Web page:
• Growth Potential - How fast is this segment growing?


Your business model is how you will make money from your business.There no such thing as one business model. There are infinite possibilities of running a business, especially thanks to new technological developments.

It is important that you know the advantages and disadvantages of each approach. Here is a list of the the most basic of business models:

Selling the idea
  • Large lump sum of income
  • No operational costs
  • Little risk
  • One-off income
  • Loss of control over your idea
Licensing/ franchising the idea
  • Regular income
  • Little involvement required
  • Little operational costs
  • Lower income in the short run
  • Little control over the product
Design, market and sell your product (outsourcing manufacturing)
  • More control over your product
  • Higher revenue per item sold
  • Higher operational costs
  • More involvement required
  • Dependance on manufacturer
Undertaking the full process (sourcing materials, manufacturing, marketing, sales, distribution, support etc.)
  • Full control over your product
  • Potentially highest monetary reward in the long term
  • Highest operational costs
  • Highest risk
Your business model will be influenced by several factors:
  • Your Intellectual Property strategy (Module 3)
  • Your market research (Module 6)
  • The role you wish to have in your business


You can have the best product or service in the world, but it will fail if you don’t get it in front of the customers. To increase your chances of success you need to identify and focus on the most effective routes to your market.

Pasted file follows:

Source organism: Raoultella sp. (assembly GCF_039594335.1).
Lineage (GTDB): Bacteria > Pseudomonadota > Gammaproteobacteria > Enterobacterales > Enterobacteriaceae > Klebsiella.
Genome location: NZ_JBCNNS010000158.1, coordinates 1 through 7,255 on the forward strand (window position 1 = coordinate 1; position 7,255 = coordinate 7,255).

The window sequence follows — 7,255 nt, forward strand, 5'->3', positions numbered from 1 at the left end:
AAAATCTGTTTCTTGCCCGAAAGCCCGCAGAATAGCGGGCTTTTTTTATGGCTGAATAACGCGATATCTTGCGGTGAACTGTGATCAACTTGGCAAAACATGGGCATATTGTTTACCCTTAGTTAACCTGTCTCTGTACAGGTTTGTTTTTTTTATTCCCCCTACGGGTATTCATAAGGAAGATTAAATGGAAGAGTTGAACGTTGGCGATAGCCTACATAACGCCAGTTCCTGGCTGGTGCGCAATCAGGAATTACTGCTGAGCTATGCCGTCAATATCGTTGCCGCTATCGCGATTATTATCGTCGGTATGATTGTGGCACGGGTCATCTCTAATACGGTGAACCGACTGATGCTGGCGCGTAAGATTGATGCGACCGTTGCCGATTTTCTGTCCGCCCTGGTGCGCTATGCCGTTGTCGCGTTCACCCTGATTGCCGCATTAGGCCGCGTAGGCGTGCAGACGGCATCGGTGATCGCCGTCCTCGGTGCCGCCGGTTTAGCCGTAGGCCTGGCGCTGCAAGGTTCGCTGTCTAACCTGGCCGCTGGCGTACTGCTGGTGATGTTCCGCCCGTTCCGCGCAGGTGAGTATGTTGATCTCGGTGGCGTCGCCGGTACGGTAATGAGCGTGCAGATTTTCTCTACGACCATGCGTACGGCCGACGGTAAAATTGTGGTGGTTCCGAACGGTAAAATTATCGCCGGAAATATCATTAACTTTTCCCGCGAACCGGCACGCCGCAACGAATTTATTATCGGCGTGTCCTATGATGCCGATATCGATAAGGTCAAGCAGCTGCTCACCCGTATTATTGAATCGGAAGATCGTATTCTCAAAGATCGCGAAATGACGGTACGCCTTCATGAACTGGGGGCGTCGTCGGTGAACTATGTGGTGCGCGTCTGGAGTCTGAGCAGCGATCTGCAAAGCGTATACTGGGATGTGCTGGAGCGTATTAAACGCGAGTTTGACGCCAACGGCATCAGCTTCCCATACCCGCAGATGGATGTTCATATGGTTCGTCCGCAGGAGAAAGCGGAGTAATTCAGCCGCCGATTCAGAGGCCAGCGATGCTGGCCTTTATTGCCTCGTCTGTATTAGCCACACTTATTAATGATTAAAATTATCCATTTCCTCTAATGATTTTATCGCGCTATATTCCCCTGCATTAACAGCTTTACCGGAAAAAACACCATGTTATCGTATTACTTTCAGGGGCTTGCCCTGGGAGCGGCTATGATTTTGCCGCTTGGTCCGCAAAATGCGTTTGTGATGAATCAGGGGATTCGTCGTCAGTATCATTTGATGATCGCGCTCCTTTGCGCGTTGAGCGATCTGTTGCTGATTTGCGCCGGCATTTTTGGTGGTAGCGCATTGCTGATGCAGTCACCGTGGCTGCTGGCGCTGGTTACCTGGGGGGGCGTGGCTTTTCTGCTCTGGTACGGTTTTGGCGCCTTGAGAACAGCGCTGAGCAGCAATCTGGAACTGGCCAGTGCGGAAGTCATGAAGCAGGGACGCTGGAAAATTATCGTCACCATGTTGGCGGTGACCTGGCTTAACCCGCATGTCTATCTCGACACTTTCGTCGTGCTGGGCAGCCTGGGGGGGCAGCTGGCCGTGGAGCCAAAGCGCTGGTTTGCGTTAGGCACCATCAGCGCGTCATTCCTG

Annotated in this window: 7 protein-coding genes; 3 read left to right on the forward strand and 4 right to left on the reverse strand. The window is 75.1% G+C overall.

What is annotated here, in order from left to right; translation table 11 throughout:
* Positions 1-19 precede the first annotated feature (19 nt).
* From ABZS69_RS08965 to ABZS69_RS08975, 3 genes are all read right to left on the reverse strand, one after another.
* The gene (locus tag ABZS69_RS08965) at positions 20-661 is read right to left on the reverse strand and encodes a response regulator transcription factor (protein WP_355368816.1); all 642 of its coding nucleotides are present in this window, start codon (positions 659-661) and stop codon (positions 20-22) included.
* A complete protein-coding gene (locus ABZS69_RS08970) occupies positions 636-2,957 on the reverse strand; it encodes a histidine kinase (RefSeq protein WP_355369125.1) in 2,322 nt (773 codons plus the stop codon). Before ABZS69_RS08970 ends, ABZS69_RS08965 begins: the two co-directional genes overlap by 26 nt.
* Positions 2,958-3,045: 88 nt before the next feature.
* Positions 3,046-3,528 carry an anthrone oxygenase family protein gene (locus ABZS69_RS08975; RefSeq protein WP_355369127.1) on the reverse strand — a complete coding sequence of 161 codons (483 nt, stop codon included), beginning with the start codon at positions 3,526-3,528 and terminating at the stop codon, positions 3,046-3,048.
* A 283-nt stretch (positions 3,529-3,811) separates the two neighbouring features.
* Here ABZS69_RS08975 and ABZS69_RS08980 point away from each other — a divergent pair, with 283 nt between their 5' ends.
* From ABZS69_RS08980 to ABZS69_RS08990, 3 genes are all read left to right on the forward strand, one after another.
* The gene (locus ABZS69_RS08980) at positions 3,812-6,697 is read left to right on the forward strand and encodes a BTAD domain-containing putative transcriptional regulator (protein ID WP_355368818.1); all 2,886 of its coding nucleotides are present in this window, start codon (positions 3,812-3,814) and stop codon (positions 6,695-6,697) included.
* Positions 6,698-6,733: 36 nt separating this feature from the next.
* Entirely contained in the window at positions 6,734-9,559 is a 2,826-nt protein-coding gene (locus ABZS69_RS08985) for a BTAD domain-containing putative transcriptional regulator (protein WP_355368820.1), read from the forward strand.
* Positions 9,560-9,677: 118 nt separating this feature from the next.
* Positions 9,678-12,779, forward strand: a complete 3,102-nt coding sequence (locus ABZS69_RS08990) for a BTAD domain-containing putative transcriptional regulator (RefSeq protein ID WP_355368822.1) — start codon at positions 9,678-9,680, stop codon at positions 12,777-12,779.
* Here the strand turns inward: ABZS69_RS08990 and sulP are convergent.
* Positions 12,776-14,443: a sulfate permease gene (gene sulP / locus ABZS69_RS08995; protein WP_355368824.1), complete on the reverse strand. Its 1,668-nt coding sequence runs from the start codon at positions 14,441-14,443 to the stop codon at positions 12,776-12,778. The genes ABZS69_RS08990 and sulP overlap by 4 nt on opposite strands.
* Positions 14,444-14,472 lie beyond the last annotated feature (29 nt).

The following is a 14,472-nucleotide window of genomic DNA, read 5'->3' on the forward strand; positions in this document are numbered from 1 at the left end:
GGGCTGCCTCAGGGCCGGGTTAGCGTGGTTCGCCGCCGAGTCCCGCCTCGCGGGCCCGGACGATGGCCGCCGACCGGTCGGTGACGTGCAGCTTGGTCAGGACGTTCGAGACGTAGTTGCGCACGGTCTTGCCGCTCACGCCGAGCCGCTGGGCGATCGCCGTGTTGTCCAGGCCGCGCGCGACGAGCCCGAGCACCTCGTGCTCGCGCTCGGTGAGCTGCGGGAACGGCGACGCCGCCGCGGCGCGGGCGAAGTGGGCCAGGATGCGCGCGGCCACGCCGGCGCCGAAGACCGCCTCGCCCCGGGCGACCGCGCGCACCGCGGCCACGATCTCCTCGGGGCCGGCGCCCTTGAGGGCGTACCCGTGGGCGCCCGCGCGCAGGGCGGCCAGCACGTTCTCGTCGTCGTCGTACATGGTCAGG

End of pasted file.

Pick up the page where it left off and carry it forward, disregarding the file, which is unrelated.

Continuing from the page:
As part of your market and customer research you will have identified information such as: what your customers buy, where they buy, how they prefer to buy and why they buy. Your next step is to identify the best way to access each of your customer segments (your route to market).

Be aware that different customer segments may require different routes to market:

Direct routes to market (where you directly engage with customers)
  • Your own brick-and-mortar shop
  • Your own website
  • Mail order
  • Exhibitions
  • etc...
Indirect routess to market (where you engage with customers via a 3rd party)
  • Brick-and-mortar retailers
  • Online retailers
  • Sales agents
  • Distributors
  • Franchises
  • Licenses
  • etc....


Your idea fits within a value chain. Suppliers, manufacturers, retailers, every actor involved in bringing your idea to market, together make up this chain and each one adds some value to your end product before it reaches the customer.

It is important that you explore and identify how this value chain will work, understanding threats and potential opportunities. It is important to consider who plays an important role in your value chain – do you rely on one manufacturer or do you only have one main customer? Consider what would happen if tyour one manufacturer increased the cost per unit substantially (so that the product was no longer affordable) or your one key customer switched to a competitor?

You need to consider the strengths, weaknesses, opportunities and threats of your current value chain.